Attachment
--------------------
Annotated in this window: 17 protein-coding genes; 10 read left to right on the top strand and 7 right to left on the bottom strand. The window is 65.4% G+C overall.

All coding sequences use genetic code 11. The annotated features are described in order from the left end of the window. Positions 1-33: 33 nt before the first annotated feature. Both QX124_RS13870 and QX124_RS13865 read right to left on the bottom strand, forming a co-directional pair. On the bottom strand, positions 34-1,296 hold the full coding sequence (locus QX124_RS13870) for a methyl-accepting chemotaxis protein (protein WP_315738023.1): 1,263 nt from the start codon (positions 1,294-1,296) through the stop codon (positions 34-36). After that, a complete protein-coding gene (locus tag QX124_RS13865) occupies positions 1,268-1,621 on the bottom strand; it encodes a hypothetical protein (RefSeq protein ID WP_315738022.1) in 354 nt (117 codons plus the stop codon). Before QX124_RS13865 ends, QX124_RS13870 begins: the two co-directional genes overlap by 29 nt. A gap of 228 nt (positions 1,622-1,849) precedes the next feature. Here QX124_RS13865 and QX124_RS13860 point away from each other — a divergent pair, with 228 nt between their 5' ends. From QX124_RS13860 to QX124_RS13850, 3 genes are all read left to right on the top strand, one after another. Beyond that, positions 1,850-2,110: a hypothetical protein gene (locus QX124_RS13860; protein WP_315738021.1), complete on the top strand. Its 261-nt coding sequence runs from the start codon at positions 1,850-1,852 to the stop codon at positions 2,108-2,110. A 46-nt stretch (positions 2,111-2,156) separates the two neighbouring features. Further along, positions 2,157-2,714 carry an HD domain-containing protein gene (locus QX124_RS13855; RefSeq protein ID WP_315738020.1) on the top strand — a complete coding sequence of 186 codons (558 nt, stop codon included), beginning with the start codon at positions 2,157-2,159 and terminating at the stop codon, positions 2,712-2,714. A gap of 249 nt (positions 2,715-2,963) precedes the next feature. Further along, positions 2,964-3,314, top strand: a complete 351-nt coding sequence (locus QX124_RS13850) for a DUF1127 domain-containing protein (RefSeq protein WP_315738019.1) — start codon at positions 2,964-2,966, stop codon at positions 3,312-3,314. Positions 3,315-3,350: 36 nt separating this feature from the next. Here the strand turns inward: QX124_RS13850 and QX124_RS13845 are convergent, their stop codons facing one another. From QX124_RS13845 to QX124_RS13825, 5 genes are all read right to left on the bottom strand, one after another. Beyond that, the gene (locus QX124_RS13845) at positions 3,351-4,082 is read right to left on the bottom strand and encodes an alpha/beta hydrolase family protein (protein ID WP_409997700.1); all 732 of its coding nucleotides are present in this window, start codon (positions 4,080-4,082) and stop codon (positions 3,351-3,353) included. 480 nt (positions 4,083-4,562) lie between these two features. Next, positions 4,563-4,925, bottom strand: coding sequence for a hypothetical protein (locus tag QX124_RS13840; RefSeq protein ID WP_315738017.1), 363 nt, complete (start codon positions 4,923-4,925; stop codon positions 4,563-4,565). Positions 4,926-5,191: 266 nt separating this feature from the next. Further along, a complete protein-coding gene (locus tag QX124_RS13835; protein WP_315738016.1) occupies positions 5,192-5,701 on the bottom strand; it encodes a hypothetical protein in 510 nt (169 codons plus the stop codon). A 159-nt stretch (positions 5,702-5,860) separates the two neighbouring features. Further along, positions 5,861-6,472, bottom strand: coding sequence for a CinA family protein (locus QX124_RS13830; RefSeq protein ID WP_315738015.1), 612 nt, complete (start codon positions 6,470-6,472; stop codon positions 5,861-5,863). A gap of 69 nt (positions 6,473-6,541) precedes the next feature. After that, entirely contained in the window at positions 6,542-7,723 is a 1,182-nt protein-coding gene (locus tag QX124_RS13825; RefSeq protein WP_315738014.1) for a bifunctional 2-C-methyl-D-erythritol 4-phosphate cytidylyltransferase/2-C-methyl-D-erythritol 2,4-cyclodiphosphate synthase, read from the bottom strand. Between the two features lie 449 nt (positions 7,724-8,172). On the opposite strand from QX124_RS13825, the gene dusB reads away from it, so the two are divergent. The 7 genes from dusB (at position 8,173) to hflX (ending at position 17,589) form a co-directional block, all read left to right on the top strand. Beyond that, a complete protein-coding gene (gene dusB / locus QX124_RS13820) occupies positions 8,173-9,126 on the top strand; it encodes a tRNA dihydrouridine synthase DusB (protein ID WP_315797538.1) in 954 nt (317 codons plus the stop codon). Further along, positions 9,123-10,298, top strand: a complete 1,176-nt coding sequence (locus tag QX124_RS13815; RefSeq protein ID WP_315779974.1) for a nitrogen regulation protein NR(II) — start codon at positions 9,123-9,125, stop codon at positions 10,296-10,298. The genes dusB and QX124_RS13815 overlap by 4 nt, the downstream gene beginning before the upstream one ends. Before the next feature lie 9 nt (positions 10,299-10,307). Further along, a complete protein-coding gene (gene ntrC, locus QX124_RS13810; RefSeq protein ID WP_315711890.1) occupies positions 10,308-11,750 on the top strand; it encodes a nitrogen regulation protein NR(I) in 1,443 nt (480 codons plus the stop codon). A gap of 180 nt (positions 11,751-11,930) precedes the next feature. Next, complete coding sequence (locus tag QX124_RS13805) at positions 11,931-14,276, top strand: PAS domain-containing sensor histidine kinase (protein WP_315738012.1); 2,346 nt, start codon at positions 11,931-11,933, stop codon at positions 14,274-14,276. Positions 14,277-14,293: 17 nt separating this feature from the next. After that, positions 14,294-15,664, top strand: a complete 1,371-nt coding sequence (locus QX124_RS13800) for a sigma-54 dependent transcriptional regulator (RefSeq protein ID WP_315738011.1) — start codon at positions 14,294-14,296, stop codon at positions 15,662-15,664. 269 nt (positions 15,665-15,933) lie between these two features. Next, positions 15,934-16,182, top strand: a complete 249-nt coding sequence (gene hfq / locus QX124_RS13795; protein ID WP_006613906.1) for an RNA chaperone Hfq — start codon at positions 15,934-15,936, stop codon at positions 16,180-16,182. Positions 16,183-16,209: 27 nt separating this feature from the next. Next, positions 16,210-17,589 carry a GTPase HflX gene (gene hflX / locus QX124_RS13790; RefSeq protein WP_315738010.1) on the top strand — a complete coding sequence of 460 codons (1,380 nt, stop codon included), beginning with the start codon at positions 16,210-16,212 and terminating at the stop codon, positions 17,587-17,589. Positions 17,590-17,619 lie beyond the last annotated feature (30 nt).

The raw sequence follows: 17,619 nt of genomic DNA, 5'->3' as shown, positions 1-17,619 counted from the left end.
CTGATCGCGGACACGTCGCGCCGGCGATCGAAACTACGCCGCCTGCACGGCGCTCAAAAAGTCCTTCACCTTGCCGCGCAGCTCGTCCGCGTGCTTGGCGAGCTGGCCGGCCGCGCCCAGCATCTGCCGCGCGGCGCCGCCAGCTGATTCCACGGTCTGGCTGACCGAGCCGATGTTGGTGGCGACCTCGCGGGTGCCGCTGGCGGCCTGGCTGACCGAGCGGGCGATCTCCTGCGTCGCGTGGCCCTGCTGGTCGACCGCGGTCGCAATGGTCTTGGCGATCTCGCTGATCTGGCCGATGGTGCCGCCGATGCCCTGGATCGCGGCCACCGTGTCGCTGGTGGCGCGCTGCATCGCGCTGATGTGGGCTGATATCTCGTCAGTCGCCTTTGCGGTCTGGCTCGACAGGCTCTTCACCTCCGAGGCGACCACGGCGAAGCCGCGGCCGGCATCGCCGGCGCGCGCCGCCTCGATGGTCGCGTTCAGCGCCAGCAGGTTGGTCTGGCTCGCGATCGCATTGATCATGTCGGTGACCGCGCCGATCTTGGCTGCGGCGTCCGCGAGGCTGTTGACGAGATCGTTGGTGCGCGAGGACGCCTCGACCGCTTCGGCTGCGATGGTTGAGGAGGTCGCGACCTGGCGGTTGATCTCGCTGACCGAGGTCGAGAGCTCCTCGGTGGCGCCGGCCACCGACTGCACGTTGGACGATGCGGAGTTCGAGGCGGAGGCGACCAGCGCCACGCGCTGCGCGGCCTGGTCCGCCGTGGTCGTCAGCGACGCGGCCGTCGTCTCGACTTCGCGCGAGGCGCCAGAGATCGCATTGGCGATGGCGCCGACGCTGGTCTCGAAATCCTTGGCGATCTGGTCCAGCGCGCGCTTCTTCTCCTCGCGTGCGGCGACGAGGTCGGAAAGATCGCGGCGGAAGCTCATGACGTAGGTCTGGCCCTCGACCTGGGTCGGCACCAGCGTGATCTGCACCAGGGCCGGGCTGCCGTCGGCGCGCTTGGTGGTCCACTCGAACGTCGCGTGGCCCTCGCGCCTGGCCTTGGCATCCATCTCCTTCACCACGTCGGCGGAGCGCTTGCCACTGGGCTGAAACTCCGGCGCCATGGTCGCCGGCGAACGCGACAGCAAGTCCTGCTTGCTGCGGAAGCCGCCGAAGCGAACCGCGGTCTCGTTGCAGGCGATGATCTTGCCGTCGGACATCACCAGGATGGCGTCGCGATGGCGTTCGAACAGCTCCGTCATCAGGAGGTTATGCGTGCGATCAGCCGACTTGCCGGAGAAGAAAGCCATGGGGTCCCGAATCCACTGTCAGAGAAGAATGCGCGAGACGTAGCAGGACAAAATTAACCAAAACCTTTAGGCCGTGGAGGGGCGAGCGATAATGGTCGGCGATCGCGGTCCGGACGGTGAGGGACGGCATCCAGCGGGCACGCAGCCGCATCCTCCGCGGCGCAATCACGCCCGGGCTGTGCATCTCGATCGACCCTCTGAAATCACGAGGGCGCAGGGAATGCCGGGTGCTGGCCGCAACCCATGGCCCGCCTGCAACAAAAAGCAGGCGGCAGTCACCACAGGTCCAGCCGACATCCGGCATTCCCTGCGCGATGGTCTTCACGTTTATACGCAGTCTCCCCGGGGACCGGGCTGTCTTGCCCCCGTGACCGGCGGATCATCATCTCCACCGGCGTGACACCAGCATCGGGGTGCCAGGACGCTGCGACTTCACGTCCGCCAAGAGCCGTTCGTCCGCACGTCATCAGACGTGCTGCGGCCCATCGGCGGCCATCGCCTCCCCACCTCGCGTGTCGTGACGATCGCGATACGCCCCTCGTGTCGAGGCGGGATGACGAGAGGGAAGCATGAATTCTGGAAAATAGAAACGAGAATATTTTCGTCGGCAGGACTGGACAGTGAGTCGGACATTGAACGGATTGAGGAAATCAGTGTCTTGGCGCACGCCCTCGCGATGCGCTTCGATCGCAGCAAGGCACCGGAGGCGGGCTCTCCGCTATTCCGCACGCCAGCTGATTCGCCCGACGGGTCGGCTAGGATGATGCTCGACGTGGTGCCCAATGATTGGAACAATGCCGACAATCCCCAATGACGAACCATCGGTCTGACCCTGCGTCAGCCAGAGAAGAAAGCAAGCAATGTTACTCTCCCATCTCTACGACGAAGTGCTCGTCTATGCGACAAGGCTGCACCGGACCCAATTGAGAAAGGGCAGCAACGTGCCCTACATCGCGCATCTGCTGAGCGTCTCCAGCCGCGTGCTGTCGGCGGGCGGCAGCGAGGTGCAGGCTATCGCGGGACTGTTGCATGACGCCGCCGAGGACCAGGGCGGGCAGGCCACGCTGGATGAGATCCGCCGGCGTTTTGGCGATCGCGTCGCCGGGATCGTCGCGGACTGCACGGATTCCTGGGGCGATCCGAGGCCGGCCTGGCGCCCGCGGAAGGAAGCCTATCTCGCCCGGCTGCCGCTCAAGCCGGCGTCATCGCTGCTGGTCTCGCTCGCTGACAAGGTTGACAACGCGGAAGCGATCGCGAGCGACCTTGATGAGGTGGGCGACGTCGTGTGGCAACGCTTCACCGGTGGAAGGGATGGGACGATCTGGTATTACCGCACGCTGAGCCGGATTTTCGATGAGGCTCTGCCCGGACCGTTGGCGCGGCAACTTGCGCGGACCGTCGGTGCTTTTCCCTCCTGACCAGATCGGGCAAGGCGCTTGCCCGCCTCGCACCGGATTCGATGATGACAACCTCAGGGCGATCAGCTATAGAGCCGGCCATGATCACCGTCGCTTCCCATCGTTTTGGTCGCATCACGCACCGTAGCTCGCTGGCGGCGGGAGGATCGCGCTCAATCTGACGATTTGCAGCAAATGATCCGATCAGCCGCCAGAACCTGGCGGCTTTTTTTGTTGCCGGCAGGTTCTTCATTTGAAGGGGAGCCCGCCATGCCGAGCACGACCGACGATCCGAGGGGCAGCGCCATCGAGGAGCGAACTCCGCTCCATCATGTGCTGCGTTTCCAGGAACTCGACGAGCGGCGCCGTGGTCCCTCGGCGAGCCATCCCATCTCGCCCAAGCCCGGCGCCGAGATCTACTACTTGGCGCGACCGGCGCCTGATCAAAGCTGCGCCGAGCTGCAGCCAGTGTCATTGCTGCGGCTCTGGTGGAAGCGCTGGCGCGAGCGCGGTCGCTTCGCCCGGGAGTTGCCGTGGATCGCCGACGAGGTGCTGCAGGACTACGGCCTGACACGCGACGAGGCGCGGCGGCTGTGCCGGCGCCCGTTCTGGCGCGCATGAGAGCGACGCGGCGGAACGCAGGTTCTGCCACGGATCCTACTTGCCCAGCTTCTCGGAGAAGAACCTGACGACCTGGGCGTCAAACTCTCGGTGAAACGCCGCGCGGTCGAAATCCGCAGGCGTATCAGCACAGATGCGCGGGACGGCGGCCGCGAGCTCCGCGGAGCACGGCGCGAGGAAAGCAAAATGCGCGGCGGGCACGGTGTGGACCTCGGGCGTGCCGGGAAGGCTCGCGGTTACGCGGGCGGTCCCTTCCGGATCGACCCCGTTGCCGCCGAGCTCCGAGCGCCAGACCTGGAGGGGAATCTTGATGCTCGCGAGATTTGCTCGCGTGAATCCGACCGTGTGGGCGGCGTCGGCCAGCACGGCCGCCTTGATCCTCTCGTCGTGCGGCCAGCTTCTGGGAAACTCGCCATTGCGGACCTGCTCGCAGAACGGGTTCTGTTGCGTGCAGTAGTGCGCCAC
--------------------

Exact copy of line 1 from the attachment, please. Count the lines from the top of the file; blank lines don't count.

Annotated in this window: 17 protein-coding genes; 10 read left to right on the top strand and 7 right to left on the bottom strand. The window is 65.4% G+C overall.